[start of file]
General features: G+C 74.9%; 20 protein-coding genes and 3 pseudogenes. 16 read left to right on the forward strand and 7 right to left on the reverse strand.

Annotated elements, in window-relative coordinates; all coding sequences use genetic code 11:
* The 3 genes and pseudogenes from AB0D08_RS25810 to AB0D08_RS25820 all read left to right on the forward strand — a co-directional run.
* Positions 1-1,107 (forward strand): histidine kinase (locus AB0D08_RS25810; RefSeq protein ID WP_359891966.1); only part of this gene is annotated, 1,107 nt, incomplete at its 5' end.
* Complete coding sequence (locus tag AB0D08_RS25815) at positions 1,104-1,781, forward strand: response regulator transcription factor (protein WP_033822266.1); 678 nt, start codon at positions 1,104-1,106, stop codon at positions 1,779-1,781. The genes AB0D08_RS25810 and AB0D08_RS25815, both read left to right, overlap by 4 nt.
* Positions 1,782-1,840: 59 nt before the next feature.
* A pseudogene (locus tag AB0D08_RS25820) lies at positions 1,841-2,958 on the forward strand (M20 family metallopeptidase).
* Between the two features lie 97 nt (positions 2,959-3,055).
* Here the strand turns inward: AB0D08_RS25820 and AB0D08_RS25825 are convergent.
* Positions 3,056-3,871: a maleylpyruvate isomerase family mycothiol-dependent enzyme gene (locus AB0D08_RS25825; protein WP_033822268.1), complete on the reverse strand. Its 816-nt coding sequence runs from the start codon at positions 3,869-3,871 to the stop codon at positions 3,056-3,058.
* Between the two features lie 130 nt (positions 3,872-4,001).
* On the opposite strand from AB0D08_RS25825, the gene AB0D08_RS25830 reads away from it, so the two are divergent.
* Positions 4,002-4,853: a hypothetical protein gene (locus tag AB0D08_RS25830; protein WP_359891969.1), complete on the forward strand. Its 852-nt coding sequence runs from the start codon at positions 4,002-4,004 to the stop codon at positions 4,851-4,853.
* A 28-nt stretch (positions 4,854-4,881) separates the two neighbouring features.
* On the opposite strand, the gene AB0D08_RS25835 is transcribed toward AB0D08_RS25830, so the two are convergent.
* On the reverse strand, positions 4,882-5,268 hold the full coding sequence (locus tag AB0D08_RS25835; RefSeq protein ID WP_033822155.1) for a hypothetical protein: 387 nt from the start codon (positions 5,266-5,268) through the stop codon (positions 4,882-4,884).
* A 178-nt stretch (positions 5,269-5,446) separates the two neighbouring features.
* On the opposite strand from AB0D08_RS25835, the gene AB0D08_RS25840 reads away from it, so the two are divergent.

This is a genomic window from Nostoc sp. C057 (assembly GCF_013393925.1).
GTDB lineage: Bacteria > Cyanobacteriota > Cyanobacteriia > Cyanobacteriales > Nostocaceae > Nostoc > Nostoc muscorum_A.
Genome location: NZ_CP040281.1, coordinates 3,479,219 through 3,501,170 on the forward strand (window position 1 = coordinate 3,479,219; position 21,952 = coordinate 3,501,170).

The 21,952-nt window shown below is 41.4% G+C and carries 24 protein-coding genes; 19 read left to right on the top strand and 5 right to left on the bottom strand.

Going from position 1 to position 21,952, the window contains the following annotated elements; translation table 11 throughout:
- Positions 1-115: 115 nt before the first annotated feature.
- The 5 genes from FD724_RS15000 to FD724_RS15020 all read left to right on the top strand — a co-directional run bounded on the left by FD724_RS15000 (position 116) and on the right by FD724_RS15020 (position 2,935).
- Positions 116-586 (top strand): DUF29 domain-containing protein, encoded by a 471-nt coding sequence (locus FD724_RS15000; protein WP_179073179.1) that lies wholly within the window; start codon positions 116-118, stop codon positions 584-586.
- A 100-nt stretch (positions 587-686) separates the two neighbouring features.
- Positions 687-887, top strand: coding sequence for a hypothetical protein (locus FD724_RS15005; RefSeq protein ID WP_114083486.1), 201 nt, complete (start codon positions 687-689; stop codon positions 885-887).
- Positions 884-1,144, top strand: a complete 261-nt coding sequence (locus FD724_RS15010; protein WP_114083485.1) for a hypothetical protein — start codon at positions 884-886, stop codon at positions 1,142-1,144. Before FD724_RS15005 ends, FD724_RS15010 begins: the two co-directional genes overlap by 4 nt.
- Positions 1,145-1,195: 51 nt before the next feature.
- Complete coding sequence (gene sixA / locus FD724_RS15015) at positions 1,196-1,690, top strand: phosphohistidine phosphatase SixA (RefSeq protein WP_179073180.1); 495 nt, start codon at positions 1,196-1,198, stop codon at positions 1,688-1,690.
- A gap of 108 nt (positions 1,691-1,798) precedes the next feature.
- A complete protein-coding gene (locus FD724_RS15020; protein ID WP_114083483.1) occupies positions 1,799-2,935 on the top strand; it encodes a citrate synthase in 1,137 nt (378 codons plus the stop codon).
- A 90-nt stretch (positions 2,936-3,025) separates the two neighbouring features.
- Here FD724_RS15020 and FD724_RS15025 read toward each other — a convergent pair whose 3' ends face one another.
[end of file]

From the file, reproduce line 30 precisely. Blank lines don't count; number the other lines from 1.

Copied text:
- Positions 1,145-1,195: 51 nt before the next feature.